Unicode scalars are almost, but not quite, the same as code points. They’re all the code points except the 2,048 surrogate code points in the range 0xD800 to 0xDFFF (which are used by the UTF-16 encoding to represent code points greater than 65,535). Scalars are represented in Swift string literals as "\u{xxxx}", where xxxx represents hex digits. So the euro sign can be written in Swift as either "€" or "\u{20AC}". The corresponding Swift type is Unicode.Scalar, which is a wrapper around a UInt32 value.

The same Unicode data (i.e. a sequence of scalars) can be encoded with different encodings, UTF-8 and UTF-16 being the most common ones. The smallest entity in an encoding is called a code unit. The UTF-8 encoding has 8-bit-wide code units and UTF-16 has 16-bit-wide code units. UTF-8 has the added benefit of being backwardly compatible with 8-bit ASCII — a feature that’s helped it overtake ASCII as the most popular encoding on the web and in file formats. Code units are different from code points or scalars because a single scalar is often encoded with multiple code units. Since there are more than a million potential code points, UTF-8 takes one to four code units (one to four bytes) to encode a single scalar, whereas UTF-16 takes either one or two code units (two or four bytes). Swift represents UTF-8 and UTF-16 code units as UInt8 and UInt16 values, respectively (aliased as Unicode.UTF8.CodeUnit and Unicode.UTF16.CodeUnit).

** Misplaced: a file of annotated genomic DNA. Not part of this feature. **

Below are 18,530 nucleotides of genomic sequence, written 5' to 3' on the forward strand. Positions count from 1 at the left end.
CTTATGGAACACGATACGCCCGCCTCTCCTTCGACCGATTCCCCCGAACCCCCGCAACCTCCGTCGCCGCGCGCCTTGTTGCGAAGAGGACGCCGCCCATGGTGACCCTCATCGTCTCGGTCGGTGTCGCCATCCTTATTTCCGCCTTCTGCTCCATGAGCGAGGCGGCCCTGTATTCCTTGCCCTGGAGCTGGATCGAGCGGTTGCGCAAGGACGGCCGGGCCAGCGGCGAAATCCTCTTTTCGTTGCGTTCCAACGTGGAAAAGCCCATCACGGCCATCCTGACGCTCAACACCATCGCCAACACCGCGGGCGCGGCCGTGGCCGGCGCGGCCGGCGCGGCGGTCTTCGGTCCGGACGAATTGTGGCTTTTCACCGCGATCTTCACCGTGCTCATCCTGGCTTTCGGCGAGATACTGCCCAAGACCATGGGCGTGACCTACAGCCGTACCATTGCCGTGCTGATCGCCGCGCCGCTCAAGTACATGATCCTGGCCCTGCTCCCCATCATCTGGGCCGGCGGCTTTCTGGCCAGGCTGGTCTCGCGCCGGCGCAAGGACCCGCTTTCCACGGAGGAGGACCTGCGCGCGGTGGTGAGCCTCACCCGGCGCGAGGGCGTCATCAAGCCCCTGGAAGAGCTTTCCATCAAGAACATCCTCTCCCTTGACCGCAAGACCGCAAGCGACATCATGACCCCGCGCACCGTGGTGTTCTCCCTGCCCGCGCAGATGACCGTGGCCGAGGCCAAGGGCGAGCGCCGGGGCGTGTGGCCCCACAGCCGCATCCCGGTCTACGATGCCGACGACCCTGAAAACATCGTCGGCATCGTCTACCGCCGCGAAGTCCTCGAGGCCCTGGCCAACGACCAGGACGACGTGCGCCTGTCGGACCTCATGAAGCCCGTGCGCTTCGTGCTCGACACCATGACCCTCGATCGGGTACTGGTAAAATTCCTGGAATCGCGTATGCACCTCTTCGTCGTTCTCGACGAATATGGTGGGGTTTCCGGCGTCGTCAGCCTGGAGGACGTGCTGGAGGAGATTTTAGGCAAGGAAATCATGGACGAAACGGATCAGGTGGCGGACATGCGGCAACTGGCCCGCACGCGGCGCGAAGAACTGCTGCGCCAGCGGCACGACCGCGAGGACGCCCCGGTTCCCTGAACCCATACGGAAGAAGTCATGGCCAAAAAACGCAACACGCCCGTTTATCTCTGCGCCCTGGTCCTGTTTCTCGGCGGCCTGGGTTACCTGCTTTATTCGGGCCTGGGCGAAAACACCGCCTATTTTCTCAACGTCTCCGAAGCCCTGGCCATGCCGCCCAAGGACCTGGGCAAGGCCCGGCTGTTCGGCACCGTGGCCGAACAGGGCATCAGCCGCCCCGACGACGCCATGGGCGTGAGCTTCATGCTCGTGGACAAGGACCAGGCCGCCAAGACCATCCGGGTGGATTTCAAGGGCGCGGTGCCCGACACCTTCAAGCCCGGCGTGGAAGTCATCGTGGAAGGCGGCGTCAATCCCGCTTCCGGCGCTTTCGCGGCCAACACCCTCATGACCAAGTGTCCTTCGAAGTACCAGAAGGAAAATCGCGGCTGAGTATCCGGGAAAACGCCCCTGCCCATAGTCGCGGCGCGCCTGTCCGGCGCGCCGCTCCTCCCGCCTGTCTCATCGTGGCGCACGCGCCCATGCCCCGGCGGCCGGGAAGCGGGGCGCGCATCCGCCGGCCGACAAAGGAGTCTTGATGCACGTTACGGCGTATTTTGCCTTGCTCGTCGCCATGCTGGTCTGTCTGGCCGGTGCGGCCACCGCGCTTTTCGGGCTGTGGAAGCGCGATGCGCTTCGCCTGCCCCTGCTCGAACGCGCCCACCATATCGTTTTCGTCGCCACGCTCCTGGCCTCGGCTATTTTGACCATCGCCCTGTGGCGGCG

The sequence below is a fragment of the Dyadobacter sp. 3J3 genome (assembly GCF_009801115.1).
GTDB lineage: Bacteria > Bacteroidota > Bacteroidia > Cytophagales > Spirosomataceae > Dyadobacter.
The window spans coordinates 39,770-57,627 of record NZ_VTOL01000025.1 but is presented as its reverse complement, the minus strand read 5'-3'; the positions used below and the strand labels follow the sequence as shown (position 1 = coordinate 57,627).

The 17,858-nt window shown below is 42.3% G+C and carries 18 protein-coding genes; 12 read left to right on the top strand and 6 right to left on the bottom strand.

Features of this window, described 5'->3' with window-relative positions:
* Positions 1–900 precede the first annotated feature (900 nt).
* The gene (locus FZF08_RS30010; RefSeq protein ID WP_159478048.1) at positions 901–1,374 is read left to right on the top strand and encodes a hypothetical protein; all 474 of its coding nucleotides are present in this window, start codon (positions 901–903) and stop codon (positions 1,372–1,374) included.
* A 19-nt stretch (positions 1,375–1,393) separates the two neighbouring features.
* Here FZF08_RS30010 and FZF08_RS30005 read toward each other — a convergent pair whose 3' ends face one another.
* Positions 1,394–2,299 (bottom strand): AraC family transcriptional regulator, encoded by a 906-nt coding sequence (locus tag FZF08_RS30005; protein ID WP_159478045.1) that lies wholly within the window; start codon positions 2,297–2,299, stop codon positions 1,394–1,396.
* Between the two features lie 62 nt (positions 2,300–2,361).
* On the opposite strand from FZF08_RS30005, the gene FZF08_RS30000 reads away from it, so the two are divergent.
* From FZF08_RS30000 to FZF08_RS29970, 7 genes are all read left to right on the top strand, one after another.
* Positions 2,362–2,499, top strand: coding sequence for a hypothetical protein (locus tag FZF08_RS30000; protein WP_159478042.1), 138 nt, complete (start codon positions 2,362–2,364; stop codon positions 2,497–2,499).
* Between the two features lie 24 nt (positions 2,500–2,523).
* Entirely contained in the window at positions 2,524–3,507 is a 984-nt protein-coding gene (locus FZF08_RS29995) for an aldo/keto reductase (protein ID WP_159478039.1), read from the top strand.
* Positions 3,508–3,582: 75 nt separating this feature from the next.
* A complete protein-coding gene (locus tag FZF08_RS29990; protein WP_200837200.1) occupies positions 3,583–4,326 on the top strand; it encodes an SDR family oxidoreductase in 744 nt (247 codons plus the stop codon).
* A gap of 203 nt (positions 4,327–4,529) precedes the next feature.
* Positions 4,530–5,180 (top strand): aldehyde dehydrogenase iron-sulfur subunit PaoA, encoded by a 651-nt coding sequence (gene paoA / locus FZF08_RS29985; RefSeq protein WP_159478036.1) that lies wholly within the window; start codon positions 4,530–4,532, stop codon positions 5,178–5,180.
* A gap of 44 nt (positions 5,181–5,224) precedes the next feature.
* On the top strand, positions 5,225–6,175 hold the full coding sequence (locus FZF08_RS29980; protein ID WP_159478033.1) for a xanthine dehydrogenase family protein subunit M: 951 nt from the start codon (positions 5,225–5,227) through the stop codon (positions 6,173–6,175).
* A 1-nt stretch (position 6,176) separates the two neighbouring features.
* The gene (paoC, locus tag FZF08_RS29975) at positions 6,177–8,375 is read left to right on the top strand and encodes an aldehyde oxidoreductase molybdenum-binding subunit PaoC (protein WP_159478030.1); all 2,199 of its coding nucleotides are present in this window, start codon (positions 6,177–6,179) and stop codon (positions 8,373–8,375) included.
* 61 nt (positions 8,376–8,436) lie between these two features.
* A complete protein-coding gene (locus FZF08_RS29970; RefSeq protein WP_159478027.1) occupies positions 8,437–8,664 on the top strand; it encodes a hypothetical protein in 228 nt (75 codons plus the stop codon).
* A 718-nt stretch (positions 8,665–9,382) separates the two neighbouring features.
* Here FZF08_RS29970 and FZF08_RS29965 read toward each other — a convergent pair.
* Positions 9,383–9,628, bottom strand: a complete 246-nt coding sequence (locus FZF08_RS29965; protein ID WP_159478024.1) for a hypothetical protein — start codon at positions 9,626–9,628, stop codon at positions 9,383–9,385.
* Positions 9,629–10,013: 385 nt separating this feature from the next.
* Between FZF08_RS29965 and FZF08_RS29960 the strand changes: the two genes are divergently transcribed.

To represent each scalar by a single code unit, you’d need a 21-bit encoding scheme, which usually gets rounded up to 32-bit and is called UTF-32. This is what Unicode.Scalar does in Swift. But even that wouldn’t get you a fixed-width encoding: Unicode is still a variable-width format when it comes to “characters.” What a user might consider “a single character” — as displayed on the screen — might require multiple scalars composed together. The Unicode term for such a user-perceived character is an (extended) grapheme cluster.